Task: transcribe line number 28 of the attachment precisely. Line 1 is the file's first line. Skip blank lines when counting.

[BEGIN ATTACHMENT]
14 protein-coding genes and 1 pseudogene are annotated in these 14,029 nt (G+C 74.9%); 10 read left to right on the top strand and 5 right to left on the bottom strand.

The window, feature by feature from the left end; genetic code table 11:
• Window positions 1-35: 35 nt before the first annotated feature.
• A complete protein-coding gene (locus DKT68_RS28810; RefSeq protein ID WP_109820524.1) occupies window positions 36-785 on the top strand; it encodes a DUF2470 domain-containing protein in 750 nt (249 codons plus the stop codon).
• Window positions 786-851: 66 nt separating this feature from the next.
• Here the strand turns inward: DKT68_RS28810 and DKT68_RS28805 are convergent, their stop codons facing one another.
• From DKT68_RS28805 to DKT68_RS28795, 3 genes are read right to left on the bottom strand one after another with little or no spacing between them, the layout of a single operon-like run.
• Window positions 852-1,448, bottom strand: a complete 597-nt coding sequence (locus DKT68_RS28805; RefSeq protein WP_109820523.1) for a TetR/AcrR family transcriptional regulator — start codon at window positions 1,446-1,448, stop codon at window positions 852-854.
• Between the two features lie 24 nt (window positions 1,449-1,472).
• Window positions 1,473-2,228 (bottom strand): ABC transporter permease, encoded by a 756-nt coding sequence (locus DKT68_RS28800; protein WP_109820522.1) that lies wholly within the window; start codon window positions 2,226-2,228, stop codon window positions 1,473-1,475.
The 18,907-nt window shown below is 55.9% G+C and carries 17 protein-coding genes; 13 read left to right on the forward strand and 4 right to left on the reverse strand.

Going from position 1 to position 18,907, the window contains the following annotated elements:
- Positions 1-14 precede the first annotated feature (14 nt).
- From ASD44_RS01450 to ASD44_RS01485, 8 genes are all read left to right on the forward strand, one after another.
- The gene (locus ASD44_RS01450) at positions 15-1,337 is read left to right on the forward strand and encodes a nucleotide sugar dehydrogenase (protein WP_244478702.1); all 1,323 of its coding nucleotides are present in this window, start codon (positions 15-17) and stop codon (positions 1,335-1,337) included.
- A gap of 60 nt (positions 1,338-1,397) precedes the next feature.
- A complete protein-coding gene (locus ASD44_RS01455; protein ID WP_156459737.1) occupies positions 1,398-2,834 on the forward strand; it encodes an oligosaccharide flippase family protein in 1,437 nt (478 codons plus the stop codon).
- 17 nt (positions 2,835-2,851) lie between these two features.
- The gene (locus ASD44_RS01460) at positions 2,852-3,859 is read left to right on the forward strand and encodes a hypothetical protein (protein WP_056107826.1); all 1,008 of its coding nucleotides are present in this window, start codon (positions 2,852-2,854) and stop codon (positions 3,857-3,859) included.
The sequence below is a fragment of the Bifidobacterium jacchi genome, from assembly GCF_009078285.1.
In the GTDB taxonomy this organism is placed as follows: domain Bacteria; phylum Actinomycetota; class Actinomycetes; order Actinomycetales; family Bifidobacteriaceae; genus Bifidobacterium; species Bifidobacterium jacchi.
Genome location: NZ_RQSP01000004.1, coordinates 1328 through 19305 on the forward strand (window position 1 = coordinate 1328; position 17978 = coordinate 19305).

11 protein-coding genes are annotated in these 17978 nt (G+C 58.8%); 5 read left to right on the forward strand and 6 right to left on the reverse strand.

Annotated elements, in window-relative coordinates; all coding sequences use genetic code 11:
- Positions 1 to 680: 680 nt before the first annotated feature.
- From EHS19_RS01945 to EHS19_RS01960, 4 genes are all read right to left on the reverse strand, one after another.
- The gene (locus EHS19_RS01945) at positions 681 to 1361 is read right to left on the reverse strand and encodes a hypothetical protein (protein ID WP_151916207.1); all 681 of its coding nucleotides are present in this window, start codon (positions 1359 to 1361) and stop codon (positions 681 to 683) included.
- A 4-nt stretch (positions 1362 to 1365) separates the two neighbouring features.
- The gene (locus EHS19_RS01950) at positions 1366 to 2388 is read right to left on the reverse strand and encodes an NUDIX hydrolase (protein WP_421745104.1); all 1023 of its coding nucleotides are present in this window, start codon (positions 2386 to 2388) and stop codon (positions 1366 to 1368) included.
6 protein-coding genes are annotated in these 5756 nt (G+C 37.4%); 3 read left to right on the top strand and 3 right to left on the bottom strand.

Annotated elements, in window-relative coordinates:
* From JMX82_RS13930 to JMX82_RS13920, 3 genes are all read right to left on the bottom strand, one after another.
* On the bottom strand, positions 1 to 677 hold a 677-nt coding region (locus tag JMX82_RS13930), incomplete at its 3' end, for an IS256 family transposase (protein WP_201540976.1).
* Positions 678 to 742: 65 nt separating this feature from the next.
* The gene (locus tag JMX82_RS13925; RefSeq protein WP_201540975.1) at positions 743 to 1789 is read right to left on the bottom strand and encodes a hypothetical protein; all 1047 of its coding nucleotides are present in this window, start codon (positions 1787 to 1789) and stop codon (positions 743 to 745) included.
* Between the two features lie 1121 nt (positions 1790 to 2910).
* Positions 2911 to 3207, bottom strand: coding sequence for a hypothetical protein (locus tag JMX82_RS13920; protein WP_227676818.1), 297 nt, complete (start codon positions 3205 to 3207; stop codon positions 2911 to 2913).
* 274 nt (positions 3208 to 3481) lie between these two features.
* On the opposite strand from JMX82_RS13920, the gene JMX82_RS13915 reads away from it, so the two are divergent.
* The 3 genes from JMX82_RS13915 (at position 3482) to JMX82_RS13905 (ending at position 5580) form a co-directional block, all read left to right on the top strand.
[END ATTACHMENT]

- A 4-nt stretch (positions 1362 to 1365) separates the two neighbouring features.